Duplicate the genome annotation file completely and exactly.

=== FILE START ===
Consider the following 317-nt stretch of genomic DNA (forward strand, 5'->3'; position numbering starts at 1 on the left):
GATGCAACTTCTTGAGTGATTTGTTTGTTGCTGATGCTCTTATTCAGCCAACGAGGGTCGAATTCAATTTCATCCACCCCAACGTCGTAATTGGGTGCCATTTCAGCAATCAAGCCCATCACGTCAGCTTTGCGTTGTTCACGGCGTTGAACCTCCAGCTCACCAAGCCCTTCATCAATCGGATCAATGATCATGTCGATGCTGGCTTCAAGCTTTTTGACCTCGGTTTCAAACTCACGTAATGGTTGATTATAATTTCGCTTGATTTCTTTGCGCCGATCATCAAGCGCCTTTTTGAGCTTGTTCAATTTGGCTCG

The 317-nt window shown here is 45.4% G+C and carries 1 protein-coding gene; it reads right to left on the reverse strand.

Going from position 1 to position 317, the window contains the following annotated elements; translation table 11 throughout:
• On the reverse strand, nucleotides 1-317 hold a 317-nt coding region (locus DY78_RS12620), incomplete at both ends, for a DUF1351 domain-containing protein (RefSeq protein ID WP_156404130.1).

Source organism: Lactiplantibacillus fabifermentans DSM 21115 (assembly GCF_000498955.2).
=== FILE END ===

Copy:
Consider the following 317-nt stretch of genomic DNA (forward strand, 5'->3'; position numbering starts at 1 on the left):
GATGCAACTTCTTGAGTGATTTGTTTGTTGCTGATGCTCTTATTCAGCCAACGAGGGTCGAATTCAATTTCATCCACCCCAACGTCGTAATTGGGTGCCATTTCAGCAATCAAGCCCATCACGTCAGCTTTGCGTTGTTCACGGCGTTGAACCTCCAGCTCACCAAGCCCTTCATCAATCGGATCAATGATCATGTCGATGCTGGCTTCAAGCTTTTTGACCTCGGTTTCAAACTCACGTAATGGTTGATTATAATTTCGCTTGATTTCTTTGCGCCGATCATCAAGCGCCTTTTTGAGCTTGTTCAATTTGGCTCG

The 317-nt window shown here is 45.4% G+C and carries 1 protein-coding gene; it reads right to left on the reverse strand.

Going from position 1 to position 317, the window contains the following annotated elements; translation table 11 throughout:
• On the reverse strand, nucleotides 1-317 hold a 317-nt coding region (locus DY78_RS12620), incomplete at both ends, for a DUF1351 domain-containing protein (RefSeq protein ID WP_156404130.1).

Source organism: Lactiplantibacillus fabifermentans DSM 21115 (assembly GCF_000498955.2).